“Bill Gates said to me at the end that Steve’s closed system worked. But, it only worked when you had a maestro like Steve orchestrating it,” recalls Isaacson.
As leader of Apple, the sense of control was both a mix of dictatorial control and an open-minded exchange of ideas–if employees could match Jobs’s wit. “It works both ways,” Isaacson recalls Jobs explaining to him, “I can tell people in a meeting that they’re full of shit, but they can bark back at me and tell me I’m full of shit. And then we have the most rip-roaring arguments and that’s why we work together well.”
For example, Isaacson, notes, Jobs did not want the iPod to work on Windows. “They argued about it for months–rip roaring arguments. And, you know what, Steve conceded.”
Isaacson argues that collaboration is essential at Apple because all of the products are so interconnected, a modification to something as simple as a screw would affect multiple devisions at the company. “At Apple there was sort of the deep collaboration, because there were no divisions and because the engineers and the marketers and the designers had to work together from the very beginning.”
Despite awards and promotions given for standing up to Jobs, Isaacson admits, “Obviously, Steve’s tastes were commanding at all times,” which gives some context to this famous interview (below) he had with Walt Mossberg.
“The Magic of Technology”
“Unlike most kids who grew up in Eichler homes, Jobs knew what they were and why they were so wonderful. He liked the notion of simple and clean modernism produced for the masses,” writes Isaacson, regarding the Frank Lloyd Wright-inspired homes of Jobs’s boyhood suburb.
“Eichler did a great thing,” said Jobs. “I love it when you can bring really great design and simple capability to something that doesn’t cost much,” noting that this philosophy was the “original vision for Apple.”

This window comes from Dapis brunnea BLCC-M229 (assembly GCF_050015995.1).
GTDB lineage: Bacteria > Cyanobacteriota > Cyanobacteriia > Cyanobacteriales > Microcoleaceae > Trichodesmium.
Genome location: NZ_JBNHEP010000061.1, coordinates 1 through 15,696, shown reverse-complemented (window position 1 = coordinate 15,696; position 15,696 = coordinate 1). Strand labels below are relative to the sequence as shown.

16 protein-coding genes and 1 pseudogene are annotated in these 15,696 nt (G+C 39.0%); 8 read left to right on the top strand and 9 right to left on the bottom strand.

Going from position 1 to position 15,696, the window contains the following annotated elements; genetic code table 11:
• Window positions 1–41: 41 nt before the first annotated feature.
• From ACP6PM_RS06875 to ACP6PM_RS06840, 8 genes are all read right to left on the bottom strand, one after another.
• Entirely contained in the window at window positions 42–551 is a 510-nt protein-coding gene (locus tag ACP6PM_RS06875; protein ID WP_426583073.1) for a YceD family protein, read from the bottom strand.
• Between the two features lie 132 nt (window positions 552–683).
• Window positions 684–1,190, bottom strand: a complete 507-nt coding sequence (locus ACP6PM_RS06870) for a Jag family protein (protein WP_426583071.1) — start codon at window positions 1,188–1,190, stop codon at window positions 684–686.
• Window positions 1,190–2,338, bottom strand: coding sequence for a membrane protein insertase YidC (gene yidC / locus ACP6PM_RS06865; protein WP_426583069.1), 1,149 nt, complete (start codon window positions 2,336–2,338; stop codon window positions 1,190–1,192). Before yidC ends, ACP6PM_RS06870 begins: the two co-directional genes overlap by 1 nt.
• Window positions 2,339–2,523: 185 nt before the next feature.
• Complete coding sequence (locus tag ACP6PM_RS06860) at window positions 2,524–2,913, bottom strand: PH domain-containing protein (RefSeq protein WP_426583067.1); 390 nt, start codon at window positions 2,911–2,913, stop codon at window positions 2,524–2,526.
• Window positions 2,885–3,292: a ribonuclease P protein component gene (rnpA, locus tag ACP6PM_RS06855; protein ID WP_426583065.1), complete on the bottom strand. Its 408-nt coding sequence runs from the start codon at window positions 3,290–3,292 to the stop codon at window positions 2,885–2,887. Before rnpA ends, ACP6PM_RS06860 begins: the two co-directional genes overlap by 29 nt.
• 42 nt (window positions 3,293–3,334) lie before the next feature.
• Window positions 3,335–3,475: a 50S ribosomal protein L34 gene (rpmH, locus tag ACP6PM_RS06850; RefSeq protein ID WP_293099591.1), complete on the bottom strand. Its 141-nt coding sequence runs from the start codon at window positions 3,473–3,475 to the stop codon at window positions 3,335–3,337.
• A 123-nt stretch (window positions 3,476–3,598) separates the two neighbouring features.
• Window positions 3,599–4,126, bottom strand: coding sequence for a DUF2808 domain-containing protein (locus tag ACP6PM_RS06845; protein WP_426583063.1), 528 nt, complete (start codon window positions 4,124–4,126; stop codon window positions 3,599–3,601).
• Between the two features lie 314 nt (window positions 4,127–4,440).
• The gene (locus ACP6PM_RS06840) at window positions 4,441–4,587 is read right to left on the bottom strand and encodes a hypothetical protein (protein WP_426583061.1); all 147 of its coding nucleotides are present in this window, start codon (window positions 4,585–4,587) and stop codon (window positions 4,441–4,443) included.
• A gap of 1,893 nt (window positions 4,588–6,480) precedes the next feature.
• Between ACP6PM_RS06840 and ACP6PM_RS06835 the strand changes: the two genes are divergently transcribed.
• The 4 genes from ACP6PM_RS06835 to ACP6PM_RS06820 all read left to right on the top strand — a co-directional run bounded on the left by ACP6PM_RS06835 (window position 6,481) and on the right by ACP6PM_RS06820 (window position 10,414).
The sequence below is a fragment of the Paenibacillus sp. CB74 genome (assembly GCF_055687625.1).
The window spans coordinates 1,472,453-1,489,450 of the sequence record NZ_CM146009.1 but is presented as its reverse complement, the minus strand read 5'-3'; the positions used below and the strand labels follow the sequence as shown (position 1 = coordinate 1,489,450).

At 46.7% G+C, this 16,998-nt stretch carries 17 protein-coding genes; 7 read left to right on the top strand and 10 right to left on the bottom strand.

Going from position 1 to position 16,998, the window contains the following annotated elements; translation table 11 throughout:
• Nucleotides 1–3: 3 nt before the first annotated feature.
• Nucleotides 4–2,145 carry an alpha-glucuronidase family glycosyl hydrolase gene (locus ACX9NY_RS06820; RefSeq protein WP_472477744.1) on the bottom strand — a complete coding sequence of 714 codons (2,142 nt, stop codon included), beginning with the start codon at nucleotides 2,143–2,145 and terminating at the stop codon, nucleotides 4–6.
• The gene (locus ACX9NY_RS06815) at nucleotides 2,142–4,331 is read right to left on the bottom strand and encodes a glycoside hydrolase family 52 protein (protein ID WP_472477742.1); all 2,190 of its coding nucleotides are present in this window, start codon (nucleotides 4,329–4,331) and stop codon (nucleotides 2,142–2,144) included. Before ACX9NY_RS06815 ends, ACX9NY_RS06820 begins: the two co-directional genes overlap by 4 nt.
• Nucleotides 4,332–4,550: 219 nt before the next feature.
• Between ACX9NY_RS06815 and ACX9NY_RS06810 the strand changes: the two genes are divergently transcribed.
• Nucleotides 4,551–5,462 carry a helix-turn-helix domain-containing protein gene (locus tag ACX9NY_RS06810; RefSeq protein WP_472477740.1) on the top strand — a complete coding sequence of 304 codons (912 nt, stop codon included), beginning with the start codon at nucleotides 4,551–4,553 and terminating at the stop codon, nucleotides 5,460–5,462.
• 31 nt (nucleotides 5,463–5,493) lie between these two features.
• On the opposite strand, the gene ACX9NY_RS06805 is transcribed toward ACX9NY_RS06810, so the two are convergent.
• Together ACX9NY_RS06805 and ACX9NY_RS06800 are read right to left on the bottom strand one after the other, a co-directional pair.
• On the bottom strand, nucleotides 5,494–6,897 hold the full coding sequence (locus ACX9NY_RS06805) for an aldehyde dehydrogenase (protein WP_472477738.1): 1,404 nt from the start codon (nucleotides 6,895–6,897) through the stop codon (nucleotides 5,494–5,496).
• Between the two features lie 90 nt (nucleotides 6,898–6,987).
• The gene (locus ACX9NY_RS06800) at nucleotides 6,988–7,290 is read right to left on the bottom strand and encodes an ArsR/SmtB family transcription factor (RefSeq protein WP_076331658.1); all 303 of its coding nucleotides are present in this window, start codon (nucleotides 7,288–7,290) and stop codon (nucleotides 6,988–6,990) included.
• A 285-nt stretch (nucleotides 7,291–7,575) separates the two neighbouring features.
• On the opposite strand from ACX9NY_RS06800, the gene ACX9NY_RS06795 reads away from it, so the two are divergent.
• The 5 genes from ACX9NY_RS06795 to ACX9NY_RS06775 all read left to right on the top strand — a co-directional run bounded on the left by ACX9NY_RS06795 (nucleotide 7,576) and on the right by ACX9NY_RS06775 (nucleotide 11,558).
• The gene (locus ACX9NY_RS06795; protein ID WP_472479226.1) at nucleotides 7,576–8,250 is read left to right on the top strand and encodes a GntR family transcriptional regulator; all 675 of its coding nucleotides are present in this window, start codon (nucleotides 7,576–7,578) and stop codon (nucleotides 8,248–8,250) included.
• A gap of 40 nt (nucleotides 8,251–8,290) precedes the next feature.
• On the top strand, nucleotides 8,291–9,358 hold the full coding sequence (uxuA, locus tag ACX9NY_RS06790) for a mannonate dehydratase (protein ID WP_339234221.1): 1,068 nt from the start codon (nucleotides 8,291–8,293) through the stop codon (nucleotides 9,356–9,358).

Jobs’s vision for products were driven by his ultra-ambitious beliefs in what technology for the masses could achieve, as described by Isaacson in a telling example of when Jobs wanted to motivate an engineer to decrease the Macintosh boot time.
“If it could save a person’s life, would you find a way to shave ten seconds off the boot time?” [Jobs] asked. Jobs went to a whiteboard and showed that if there were five million people using the Mac, and it took ten seconds extra to turn it on every day, that added up to 300 million or so hours per year that people would save, which was the equivalent of at least 100 lifetimes saved per year.” [Engineer, Larry Kenyon] was suitably impressed, and a few weeks later he came back and it booted up twenty-eight seconds faster,” [Bill] Atkinson recalled. “Steve had a way of motivating by looking at the bigger picture.”
“He believed that technology was individually empowering,” says Isaacon. “For him, that was the theme of the 1984 ad, that the the personal computer was not big brother, it would individually empower you. That, for him, was the magic of technology.”
The biography was clearly a work of great effort: roughly three years of work, more than 40 interviews with Jobs himself, and many more with friends, colleagues, and adversaries. Isaacson had to leave his own conference, the Aspen Institute Washington Ideas Forum, the day Jobs passed away, ironically excusing himself from an interview with Henry Kissinger, the subject of one of Isaacson’s previous biographies.
Appropriately enough, in 2004, Jobs asked Isaacson to write his biography, presciently arguing that, “he would make a good subject.” Isaacson politely dismissed the request, only to accept the offer five years later, finally seeing an extraordinary story in the making. One more time, Jobs got his way because he was right.